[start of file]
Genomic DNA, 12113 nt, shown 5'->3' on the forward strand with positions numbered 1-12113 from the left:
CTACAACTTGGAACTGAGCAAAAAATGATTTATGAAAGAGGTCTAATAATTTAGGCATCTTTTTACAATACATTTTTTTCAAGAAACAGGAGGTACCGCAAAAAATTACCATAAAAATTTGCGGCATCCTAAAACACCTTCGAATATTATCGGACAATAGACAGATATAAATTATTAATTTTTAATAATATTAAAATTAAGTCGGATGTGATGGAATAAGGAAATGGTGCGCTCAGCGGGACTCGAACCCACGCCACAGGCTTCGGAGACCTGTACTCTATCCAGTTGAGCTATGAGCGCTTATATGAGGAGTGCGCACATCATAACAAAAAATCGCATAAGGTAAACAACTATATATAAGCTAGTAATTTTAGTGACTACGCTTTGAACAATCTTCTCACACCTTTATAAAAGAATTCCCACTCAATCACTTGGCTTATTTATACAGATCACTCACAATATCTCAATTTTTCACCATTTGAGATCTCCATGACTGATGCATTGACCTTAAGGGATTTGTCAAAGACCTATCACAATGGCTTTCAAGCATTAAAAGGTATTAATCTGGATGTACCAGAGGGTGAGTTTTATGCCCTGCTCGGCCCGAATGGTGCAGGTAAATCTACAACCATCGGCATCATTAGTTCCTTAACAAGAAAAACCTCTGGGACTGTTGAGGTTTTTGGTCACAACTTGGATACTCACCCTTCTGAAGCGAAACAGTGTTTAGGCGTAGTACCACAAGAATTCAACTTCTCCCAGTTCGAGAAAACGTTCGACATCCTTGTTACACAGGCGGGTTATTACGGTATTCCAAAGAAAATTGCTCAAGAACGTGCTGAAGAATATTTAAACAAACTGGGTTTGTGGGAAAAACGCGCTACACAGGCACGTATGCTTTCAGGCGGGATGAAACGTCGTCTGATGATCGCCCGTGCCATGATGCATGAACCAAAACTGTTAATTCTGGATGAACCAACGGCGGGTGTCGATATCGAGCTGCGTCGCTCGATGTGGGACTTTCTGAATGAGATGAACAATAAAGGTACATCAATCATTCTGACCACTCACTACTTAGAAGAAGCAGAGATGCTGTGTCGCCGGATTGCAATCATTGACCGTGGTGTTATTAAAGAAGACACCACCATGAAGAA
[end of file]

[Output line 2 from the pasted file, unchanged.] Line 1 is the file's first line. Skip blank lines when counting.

CTACAACTTGGAACTGAGCAAAAAATGATTTATGAAAGAGGTCTAATAATTTAGGCATCTTTTTACAATACATTTTTTTCAAGAAACAGGAGGTACCGCAAAAAATTACCATAAAAATTTGCGGCATCCTAAAACACCTTCGAATATTATCGGACAATAGACAGATATAAATTATTAATTTTTAATAATATTAAAATTAAGTCGGATGTGATGGAATAAGGAAATGGTGCGCTCAGCGGGACTCGAACCCACGCCACAGGCTTCGGAGACCTGTACTCTATCCAGTTGAGCTATGAGCGCTTATATGAGGAGTGCGCACATCATAACAAAAAATCGCATAAGGTAAACAACTATATATAAGCTAGTAATTTTAGTGACTACGCTTTGAACAATCTTCTCACACCTTTATAAAAGAATTCCCACTCAATCACTTGGCTTATTTATACAGATCACTCACAATATCTCAATTTTTCACCATTTGAGATCTCCATGACTGATGCATTGACCTTAAGGGATTTGTCAAAGACCTATCACAATGGCTTTCAAGCATTAAAAGGTATTAATCTGGATGTACCAGAGGGTGAGTTTTATGCCCTGCTCGGCCCGAATGGTGCAGGTAAATCTACAACCATCGGCATCATTAGTTCCTTAACAAGAAAAACCTCTGGGACTGTTGAGGTTTTTGGTCACAACTTGGATACTCACCCTTCTGAAGCGAAACAGTGTTTAGGCGTAGTACCACAAGAATTCAACTTCTCCCAGTTCGAGAAAACGTTCGACATCCTTGTTACACAGGCGGGTTATTACGGTATTCCAAAGAAAATTGCTCAAGAACGTGCTGAAGAATATTTAAACAAACTGGGTTTGTGGGAAAAACGCGCTACACAGGCACGTATGCTTTCAGGCGGGATGAAACGTCGTCTGATGATCGCCCGTGCCATGATGCATGAACCAAAACTGTTAATTCTGGATGAACCAACGGCGGGTGTCGATATCGAGCTGCGTCGCTCGATGTGGGACTTTCTGAATGAGATGAACAATAAAGGTACATCAATCATTCTGACCACTCACTACTTAGAAGAAGCAGAGATGCTGTGTCGCCGGATTGCAATCATTGACCGTGGTGTTATTAAAGAAGACACCACCATGAAGAA